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Residing in the Past: Space, Identity, and Dorm Culture at Bryn Mawr College

Dorm Culture and Domesticity: Room Selection

Letter from Frances Arnold to Midge

Dorm affiliation was a core facet of students' undergraduate identities. As seen in the illustrations from "The Bryn Mawr Alphabet," a series in the student publication Fortnightly Philistine, each of the dorms is represented as having its own characteristics and attributes. These caricatures provide a window into the ways in which students created and embraced the dorm culture.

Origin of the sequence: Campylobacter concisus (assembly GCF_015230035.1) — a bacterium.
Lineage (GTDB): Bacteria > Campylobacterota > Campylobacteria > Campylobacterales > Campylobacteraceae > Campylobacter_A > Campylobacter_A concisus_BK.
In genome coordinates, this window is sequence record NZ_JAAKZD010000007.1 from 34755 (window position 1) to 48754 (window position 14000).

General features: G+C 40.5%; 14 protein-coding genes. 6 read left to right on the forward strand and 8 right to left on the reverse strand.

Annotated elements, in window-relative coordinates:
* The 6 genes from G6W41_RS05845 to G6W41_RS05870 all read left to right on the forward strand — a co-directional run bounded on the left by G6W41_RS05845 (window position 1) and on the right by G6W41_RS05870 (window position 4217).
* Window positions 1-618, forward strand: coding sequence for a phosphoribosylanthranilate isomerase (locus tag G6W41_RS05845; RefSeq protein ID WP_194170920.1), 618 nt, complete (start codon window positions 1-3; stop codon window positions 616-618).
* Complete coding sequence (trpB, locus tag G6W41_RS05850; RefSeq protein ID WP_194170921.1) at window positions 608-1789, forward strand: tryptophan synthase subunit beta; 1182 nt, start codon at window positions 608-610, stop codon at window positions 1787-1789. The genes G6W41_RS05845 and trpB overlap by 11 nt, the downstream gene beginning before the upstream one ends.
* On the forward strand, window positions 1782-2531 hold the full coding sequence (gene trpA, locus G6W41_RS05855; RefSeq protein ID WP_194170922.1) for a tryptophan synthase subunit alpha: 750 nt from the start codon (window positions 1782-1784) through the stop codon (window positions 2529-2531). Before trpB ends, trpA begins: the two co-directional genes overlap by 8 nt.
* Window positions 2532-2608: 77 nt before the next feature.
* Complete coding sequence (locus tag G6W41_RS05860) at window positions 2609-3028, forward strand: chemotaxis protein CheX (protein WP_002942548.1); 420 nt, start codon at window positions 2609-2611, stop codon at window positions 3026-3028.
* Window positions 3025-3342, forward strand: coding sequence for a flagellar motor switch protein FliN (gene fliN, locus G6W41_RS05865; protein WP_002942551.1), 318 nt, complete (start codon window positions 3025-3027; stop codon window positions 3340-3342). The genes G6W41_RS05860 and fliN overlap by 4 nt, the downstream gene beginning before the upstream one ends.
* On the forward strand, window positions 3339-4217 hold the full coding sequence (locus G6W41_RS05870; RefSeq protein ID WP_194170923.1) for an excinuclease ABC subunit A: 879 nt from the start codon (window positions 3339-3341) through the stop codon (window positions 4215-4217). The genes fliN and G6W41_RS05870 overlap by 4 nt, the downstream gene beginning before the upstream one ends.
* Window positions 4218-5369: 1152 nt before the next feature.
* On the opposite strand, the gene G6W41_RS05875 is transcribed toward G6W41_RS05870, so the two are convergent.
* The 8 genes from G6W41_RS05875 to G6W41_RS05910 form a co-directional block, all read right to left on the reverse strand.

The process of selecting a room was one of great importance. Students underwent a process called room draw: on the day of room draw, students would line up outside of the College Secretary's office to secure the room they desired. Rooms were assigned on a first come, first served basis.

In a letter home to her mother (featured on the left), Frances Arnold describes the frenzy that overwhelms the campus during the room draw process. Arnold recounts being awakened in the early morning hours and climbing out the window in order to secure a choice spot in line at the Secretary's office. She mentions that some students spent the night in Taylor Hall in order to be first in line.